Many people incorrectly associate exercise with feeling exhausted. On one level it would seem to make sense that a purposeful expansion on energy would leave us drained and unable to focus. Surprisingly though, this is far from the truth.
In my own life, and from the scientific research I have encountered, this is not the case at all. There is often an initial period of exhaustion immediately following physical exercise but it is quickly replaced by a feeling of rejuvenation, a new found energy and clarity of mind.
It’s not always easy to do (in fact it rarely is!)
In the speaking and training work I do nowadays, I end up flying to various events almost every week and it is all too easy for me to become sedentary and neglect physical exercise. When a few days go by without getting my heart rate up, I start notice the negative effects. Not only do I feel physically sluggish but my mind is hazy and not as sharp.
Do it anyways, it’s worth it.
I have to make time in my travels for keeping active but the benefits are worth it. I feel a greater sense of well-being both physically and mentally, and it keeps me on top of my game in the speaking circuit.
What does the Science tell us?
I recently finished reading a book by John Ratey, entitled Spark: The Revolutionary New Science of Exercise and the Brain. It was an interesting read on the subject and helped to confirm many of the theories I had generated in my own mind.
After analyzing the latest scientific literature, conducting interviews and clinical research, the conclusion reached is that frequent cardio workouts of moderate-high intensity improves mental and psychological health in addition to helping us physically.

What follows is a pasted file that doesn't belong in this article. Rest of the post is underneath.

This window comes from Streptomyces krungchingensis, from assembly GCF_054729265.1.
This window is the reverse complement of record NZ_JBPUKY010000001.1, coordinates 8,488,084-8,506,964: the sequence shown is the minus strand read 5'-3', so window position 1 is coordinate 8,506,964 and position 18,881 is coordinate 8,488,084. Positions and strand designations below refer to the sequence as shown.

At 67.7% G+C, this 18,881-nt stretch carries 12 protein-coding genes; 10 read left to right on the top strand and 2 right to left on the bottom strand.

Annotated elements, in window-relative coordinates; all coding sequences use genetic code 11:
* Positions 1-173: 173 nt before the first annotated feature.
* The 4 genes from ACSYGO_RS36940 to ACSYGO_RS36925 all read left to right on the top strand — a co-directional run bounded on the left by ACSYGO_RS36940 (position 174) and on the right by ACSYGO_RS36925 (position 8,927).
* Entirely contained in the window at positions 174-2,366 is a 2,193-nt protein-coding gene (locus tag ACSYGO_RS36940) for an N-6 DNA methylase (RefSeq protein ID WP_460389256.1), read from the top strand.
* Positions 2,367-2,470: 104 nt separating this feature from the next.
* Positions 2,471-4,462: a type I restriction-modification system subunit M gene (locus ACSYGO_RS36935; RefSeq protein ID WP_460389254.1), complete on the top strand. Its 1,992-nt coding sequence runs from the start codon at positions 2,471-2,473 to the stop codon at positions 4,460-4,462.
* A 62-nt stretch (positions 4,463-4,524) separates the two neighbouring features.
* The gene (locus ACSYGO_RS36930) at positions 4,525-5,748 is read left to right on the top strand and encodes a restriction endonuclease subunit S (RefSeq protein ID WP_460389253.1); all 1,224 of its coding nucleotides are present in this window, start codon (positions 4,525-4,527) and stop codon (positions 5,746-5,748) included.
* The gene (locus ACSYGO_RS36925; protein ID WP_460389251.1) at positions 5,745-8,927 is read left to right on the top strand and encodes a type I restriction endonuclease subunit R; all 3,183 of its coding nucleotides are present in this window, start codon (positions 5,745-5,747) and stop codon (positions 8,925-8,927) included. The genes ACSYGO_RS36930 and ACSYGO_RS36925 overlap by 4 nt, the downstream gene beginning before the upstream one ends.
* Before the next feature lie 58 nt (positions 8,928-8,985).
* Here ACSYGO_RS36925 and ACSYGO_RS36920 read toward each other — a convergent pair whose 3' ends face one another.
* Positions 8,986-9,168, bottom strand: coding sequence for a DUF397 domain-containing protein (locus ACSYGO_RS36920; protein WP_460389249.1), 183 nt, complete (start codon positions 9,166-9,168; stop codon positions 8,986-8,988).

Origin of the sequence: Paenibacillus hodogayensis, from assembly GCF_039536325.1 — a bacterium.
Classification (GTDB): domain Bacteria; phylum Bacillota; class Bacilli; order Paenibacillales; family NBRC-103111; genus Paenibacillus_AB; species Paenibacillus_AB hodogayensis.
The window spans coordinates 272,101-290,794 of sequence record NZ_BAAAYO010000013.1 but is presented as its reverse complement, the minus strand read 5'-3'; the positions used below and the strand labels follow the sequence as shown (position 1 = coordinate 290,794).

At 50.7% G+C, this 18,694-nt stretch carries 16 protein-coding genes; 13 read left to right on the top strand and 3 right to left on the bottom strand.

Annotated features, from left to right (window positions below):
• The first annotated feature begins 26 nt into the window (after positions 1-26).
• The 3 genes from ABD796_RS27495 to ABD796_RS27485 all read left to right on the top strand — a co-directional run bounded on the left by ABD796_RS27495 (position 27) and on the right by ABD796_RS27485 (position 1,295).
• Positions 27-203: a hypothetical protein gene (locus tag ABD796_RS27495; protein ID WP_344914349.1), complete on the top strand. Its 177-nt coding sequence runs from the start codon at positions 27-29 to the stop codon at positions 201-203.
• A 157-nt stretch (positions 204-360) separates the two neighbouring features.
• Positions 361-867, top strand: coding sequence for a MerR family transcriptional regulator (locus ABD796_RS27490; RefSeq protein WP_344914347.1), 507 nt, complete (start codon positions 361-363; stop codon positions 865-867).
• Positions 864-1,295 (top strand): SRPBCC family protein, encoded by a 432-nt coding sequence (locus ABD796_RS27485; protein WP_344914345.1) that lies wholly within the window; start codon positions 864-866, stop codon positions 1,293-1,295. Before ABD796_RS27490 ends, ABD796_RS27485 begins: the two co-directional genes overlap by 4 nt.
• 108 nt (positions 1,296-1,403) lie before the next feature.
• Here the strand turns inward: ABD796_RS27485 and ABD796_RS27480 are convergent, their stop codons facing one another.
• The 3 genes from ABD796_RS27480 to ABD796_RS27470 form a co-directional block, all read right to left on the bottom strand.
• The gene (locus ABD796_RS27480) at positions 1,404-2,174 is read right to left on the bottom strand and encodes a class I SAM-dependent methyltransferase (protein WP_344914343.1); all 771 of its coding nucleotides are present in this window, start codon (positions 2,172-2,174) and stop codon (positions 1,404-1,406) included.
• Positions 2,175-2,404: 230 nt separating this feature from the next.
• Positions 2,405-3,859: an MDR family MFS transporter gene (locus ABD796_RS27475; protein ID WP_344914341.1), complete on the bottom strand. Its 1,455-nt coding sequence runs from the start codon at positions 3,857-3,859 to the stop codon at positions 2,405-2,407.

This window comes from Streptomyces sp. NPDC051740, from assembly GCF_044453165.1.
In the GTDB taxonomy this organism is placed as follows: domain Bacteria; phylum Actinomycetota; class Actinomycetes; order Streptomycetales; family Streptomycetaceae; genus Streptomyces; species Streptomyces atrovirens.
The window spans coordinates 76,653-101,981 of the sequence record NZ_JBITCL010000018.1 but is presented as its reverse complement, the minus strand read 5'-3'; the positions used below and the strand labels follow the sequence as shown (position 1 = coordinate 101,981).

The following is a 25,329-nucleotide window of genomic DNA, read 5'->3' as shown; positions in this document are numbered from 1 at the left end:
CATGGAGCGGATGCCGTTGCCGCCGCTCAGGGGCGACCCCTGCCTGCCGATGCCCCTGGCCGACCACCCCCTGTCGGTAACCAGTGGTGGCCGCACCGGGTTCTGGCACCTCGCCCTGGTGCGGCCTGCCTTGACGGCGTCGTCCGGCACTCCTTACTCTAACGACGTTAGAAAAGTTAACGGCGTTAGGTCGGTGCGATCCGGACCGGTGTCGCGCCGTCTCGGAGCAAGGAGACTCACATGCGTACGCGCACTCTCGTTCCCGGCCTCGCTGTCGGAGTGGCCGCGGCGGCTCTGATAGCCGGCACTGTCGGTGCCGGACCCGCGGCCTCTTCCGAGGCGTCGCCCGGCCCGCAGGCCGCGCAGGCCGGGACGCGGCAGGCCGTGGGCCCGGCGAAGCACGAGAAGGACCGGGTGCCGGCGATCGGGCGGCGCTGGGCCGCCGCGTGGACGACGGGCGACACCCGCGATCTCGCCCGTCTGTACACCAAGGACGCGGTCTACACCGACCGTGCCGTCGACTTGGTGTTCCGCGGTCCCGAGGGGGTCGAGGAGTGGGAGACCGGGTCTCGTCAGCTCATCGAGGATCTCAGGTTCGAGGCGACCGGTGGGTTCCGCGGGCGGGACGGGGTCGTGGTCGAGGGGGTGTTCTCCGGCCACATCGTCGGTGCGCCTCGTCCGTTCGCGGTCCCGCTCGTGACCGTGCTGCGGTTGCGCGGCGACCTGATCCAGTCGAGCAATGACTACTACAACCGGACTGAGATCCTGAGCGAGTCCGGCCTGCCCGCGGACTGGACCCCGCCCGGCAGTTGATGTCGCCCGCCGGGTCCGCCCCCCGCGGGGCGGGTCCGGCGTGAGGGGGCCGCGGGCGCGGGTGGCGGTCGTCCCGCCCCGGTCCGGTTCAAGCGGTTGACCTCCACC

On a cellular level, research links physical exercise to new cell growth in the brain and also to the production of various chemical compounds that improve how our bodies handle blood sugar and establish connections with our nervous system. It is the most powerful tool for optimizing our brain function.
What I find particularly interesting are the studies that have been done around teaching students fitness and incorporating it in an immersive way into their school routine. The results are remarkable in how the students perform better academically but perhaps even more important are the mental health benefits.
I taught as a part-time college professor for a few years when I was starting my speaking career (as one of my risk mitigation strategies of leaving a full-time engineering position) and I was both surprised and perturbed by the mental health issues that were prevalent in many of the students.
Every semester I would receive a number of official accommodation letters for students with anxiety, depression and other related challenges but even more concerning was the large number of the undiagnosed students that exhibited clear indicators of mental health challenges. Whether for better or for worse, I have developed a sense for noticing mental health issues in others, especially anxiety and depression, because of my own journey with mental health (I’ll leave the details of this for other articles). The technology era hasn’t helped in my opinion, as many students are lost in their electronic devices and use them as a crutch to avoid social situations and encounters.
The lack of regular exercise certainly isn’t the only cause or attributing factor to mental health issues with students but it is at least a contributor. Exercise has been shown to have beneficial effects on anxiety, depression, addictions, attention deficit and hormonal changes. The studies on students who have have been immersed in daily exercise confirms these positive effects.
What can we do about it in our own lives?
This is the easy part, at least answering the question is, although the daily implementation is a different story. If we make time each and every day for some sort of physical exercise, we’ll not only feel great physically but improve our brain function as well.
The key is finding something that you enjoy doing that gets your heart rate up and then simply incorporate it into your routine so that you are doing it on a regular basis. For some people, working out in the gym is the answer. I can’t stand being stuck in a gym so I’ve found outdoor activities that work for me. I’m not as diligent as I would like to be but I’m getting better all the time! What makes it that much easier is when you really feel the connection for yourself and start reaping the cognitive benefits of daily exercise.